I use focus and nightly too. I don't know why I keep chrome still on my smartphone.

They're both super nice... but really I liked chrome.

I wonder if a fork will occur to keep chrome manifest open to adblockers .. in which case I would be super happy.

You have a mobile browser without an ad blocker? Brave

It doesn't. The amount of rules you can stick in a Chrome extension is sufficient to block the majority of spam. Current block lists are mostly redundant and unoptimized.

This is true! Running extension JS on every request is a big performance penalty and rule based blocking is much better.

Why wait then.

Inertia, tbh.

And if you don't want to switch, there are things like privacy badger[1] and ghostery[2]? Although, strangely Privacy Badger does not seem to mention their chrome extension[3].

[1] https://www.eff.org/privacybadger

[2] https://www.ghostery.com/

[3] https://chrome.google.com/webstore/detail/privacy-badger/pke...

These aren't really a replacement when the browser itself is compromised and the corporation behind it is leveraging it to try to take control of the web standards.

Isn't privacy badger going to no longer work on Chrome once the adblocker change rolls out?

>Our latest privacy experiment found Chrome ushered more than 11,000 tracker cookies into our browser — in a single week.

Firefox doesn't support cookies or what?

>Firefox isn’t perfect – it still defaults searches to Google and permits some other tracking. But it doesn’t share browsing data with Mozilla, which isn’t in the data-collection business.

Much worse, it shares browsing data, including full URL history, with third parties. https://blog.mozilla.org/press-uk/2017/10/06/testing-cliqz-i...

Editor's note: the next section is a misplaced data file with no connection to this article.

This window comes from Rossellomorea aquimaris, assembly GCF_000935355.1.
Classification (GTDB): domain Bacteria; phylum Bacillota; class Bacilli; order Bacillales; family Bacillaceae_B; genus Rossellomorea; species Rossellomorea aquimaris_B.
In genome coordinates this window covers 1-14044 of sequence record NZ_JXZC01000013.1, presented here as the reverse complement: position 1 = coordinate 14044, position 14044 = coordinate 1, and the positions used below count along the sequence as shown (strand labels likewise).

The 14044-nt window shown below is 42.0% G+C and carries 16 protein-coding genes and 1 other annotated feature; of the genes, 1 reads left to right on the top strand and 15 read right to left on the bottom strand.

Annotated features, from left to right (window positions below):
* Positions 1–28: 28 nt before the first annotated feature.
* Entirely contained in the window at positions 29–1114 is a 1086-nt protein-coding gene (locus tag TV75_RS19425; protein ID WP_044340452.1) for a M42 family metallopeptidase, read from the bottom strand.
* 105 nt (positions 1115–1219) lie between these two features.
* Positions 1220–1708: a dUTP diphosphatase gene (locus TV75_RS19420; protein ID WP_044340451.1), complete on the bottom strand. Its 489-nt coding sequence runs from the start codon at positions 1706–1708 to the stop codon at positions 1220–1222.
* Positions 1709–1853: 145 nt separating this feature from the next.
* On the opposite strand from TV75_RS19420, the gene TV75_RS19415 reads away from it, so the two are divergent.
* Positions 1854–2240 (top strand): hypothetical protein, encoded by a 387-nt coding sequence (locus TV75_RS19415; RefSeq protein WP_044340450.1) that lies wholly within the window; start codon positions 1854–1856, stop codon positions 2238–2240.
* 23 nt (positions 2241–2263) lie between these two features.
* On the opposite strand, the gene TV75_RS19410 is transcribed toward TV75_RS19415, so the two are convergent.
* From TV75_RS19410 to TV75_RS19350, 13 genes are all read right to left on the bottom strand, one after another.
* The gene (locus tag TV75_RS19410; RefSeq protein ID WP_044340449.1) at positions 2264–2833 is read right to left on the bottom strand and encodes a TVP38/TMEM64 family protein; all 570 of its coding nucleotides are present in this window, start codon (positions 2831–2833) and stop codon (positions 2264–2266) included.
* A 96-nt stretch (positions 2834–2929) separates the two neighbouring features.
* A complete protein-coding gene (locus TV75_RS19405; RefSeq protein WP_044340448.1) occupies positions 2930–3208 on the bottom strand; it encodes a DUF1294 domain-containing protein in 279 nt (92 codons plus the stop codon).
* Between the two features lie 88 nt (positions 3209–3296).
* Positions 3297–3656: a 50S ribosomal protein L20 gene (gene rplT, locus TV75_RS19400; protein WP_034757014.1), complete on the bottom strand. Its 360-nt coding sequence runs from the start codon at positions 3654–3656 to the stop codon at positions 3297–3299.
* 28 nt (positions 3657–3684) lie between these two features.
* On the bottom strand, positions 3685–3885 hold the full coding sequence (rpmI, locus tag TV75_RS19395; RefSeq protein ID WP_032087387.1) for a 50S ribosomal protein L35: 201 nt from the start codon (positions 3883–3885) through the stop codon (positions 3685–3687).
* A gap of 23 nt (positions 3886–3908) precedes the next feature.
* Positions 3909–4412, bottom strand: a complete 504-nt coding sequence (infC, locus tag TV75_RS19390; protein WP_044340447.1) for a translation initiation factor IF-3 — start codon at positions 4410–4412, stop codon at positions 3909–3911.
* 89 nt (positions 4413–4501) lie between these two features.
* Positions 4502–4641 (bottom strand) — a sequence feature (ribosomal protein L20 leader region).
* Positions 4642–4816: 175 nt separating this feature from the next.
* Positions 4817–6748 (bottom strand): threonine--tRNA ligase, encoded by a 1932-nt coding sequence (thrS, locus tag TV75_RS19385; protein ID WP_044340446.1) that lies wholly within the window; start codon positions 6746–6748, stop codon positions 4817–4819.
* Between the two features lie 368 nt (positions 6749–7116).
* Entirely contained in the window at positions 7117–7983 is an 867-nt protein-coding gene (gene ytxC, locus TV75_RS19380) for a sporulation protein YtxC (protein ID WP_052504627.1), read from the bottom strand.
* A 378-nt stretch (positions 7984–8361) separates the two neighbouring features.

> Support for Cliqz integrated functions in Firefox is ending.


> Much worse, it shares browsing data, including full URL history, with third parties

Not on my Debian. Firefox is free software, the community can always work around bad ideas.

The irony of being prevented from reading this article because the site “sees you’re using an ad blocker”....

Good to see them squirm I guess, that's how you know adblocking is sound tool for fighting back

I am on FF with uBlock Origin and Ghostery and didnt have this problem.

Of course a browser made by the biggest tracking company in the world is surveillance software, what else would it be?

It sounds like the author doesn't quite know how cookies work. It's great that Firefox does cookie blocking by default, but it's not like not doing that is chrome-only -- and it's not chrome that's setting all these cookies, it's the internet advertising business.

It'd be more honest to write an article about Firefox breaking bad internet standards in the interest of the user, and another one about internet tracking being out of control.

Chrome has issues, and it'd be good if it blocked more cookies by default, but the headline here is way overblown.